My Lords, I thank the noble Earl for his reply. With regard to this question of reducing the production section of costs for next year, which is to be done by what he described as "spreading over," can he tell me whether the position at the end of that operation will be that the units of equipment delivered for the use of the armed Forces will be reduced or will be the same? What is the position? Is this, in the ultimate, a definite reduction in the volume of armaments and equipment to the Forces?


That is a very difficult question to answer, because the whole thing is a most complicated matter. I suppose, in a sense, that the actual volume of production may be somewhat less. On the other hand, the type of equipment we shall get will be superior. That is our aim. It is not a question of masses of stuff; it is a question of quality, and we are looking for quality rather than quantity. We can afford to spend only a certain amount on all this; and, as your Lordships will remember, when the late Government introduced their programme they agreed on a certain figure and put forward certain orders to firms to produce thisequipment—and quite rightly so. If they had delayed until there was a likelihood of there being no changes whatsoever, it would have resulted in nothing being started. But the late Government were very energetic and they ordered a great deal of stuff, thank goodness! But now changes have to be made and certain cancellations have to follow. I hope that that has answered the noble Viscount's question.


I do not want to hold up the proceedings, but as my noble friend Lord Hall said, this matter is of very great importance. It will have far-reaching repercussions on the other countries concerned. Does it mean that although you may have greater striking power and speedier weapons, you will have to maintain fewer divisions, fewer squadrons in the Air Force, and fewer commissioned ships? Whilst I do not wish to pursue the matter too far, I recall that I asked in the last Defence debate that we should have a stocktaking fairly soon. I realise that the Government have been diligently applying themselves to this matter, but we ought to see whether we can stabilise the position. If there are to be any changes in other countries corresponding to ours, I hope that information will be given to Parliament as soon as the Conference in ten days' time is over.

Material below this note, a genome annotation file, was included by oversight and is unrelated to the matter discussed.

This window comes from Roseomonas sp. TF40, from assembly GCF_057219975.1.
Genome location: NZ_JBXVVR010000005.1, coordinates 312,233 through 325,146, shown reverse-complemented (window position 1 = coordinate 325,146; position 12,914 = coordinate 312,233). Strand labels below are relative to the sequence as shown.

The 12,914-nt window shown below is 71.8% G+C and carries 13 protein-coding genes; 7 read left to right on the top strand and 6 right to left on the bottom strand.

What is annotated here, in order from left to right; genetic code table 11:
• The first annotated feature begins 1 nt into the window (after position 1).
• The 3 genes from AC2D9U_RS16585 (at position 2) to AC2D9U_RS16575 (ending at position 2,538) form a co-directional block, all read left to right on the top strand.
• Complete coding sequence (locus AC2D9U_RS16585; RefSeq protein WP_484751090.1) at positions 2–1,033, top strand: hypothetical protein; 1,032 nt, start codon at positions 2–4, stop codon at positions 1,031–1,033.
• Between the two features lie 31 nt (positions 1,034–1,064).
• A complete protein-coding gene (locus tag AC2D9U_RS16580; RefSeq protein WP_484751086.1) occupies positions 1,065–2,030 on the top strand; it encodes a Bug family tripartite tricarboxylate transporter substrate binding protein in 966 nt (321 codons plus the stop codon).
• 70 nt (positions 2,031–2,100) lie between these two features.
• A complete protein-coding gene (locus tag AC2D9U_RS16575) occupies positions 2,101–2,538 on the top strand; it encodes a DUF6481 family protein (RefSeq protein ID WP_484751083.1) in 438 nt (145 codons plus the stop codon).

I hope that noble Lords opposite will forgive me if I do not say anything more to-day. There is still the White Paper to come out, and there will be many opportunities, when it appears, for a full debate on this matter. If I am not overstepping my authority I would say that of course we will always give noble Lords opposite, as early as we possibly can, the fullest information on important results which may come out of N.A.T.O. meetings.